Last update:
2019-03-24

Sariska Tiger Reserver and contentious relocation plan, Rajasthan, India

The pastoralist communities of Sariska are struggling against the 'voluntary relocation plan' launched by the government to save the tiger. The communities are asking for the recognition of the Forest Rights Act and better compensation measures.


Description:

In 2005 the Sariska Tiger Reserve was declared having 'No tigers' which was gruesome news of the failure of project tiger after the expenditure of a huge exchequer throughout 50 years of conservation efforts; the authorities put the blame on the traditional forest-dwelling communities, framing them as helpers and associates of poachers. 

See more
Basic Data
Name of conflict: Sariska Tiger Reserver and contentious relocation plan, Rajasthan, India
Country:India
State or province:Rajasthan
Location of conflict:Alwar
Accuracy of locationHIGH (Local level)
Source of Conflict
Type of conflict. 1st level:Biodiversity conservation conflicts
Type of conflict. 2nd level:Establishment of reserves/national parks
Specific commodities:Land
Biological resources
Ecosystem Services
Project Details and Actors
Project details

The Sariska Tiger Reserve is situated in the Alwar district of Rajasthan state in India. After independence the 456 sq. Km. forest area of Sariska was declared as a wildlife Reserve on 7th November 1955 under the Rajasthan Wild Animals and Birds Protection Act, 1951. At that time no human settlement was displaced from the area. Later on the status of the area upgraded to Wildlife Sanctuary Km on18 September, 1958 under the section 5 of the Wild Animals and Birds Protection act, 1951. The status of WLS was again ratified under section 66(4) of the Wildlife (Protection) Act, 1972. In 1978 the Sariska forest was notified as India’s 11th Tiger reserve encompassing the area of 866 sq. km under the Wildlife (Protection) Act, 1972. Thereafter on 27th August 1982 400.14 sq. Km area of the reserve was notified as National Park under section 35 of the Wildlife (Protection) Act, 1972.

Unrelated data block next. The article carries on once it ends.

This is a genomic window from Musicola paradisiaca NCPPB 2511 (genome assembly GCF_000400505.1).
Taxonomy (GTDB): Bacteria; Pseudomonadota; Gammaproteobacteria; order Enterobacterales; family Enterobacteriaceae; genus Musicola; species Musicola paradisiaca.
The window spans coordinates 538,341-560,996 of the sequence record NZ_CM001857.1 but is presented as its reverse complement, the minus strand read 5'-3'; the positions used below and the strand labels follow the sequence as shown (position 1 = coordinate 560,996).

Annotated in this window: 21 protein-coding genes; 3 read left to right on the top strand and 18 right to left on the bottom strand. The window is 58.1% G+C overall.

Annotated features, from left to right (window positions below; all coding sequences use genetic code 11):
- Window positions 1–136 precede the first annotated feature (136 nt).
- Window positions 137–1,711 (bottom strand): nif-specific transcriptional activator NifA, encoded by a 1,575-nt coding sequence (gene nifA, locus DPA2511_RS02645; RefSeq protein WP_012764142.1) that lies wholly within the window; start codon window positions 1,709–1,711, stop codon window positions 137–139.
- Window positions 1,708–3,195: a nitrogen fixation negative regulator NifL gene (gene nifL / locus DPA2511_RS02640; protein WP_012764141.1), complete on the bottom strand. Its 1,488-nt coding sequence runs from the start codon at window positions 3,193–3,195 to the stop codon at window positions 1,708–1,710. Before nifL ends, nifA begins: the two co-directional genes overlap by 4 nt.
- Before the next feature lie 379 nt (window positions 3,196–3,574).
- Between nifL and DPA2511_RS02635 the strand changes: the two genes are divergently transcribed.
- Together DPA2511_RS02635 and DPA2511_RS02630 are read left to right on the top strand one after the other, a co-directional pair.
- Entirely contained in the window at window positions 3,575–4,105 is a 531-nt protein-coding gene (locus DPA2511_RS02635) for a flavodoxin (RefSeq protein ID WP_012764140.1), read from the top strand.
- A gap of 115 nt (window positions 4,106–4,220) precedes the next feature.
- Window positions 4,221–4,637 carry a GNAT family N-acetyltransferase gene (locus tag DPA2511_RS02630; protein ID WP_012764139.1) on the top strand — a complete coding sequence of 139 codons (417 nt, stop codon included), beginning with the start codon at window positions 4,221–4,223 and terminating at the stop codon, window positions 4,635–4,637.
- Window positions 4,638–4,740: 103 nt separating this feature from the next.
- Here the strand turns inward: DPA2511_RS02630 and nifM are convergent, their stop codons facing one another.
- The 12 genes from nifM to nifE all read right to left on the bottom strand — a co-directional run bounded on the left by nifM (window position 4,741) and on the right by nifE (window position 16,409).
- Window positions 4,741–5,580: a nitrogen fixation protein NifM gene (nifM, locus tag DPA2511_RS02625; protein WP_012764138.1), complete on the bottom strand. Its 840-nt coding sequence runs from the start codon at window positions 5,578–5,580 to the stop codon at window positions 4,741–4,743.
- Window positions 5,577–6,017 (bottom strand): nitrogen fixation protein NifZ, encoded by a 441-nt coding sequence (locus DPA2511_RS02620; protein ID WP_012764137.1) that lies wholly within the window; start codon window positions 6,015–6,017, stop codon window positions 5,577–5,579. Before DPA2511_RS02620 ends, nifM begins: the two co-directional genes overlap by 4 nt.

See more
Project area:121,300
Type of populationRural
Affected Population:3,000
Start of the conflict:01/01/2008
Relevant government actors:National Tiger Conservation Authority (NTCA)
Rajasthan Forest Department
International and Finance InstitutionsWorld Wildlife Fund (WWF) from Switzerland
The World Bank from United Kingdom
Environmental justice organizations (and other supporters) and their websites, if available:KRAPAVIS (Krishi Avam Paristhitiki Vikas Sansthan)
Conflict and Mobilization
IntensityHIGH (widespread, mass mobilization, violence, arrests, etc...)
Reaction stagePREVENTIVE resistance (precautionary phase)
Groups mobilizing:Indigenous groups or traditional communities
Landless peasants
Neighbours/citizens/communities
Pastoralists
Social movements
Gujjars, Meenas traditional groups
Forms of mobilization:Creation of alternative reports/knowledge
Involvement of national and international NGOs
Land occupation
Official complaint letters and petitions
Public campaigns
Refusal of compensation
Impacts of the project
Environmental ImpactsVisible: Biodiversity loss (wildlife, agro-diversity)
Potential: Loss of landscape/aesthetic degradation, Deforestation and loss of vegetation cover, Food insecurity (crop damage)
Health ImpactsPotential: Malnutrition, Violence related health impacts (homicides, rape, etc..)
Socio-economical ImpactsVisible: Increase in violence and crime, Militarization and increased police presence, Violations of human rights, Land dispossession, Other socio-economic impacts
Potential: Increase in Corruption/Co-optation of different actors, Displacement, Lack of work security, labour absenteeism, firings, unemployment, Loss of livelihood, Loss of traditional knowledge/practices/cultures, Specific impacts on women, Loss of landscape/sense of place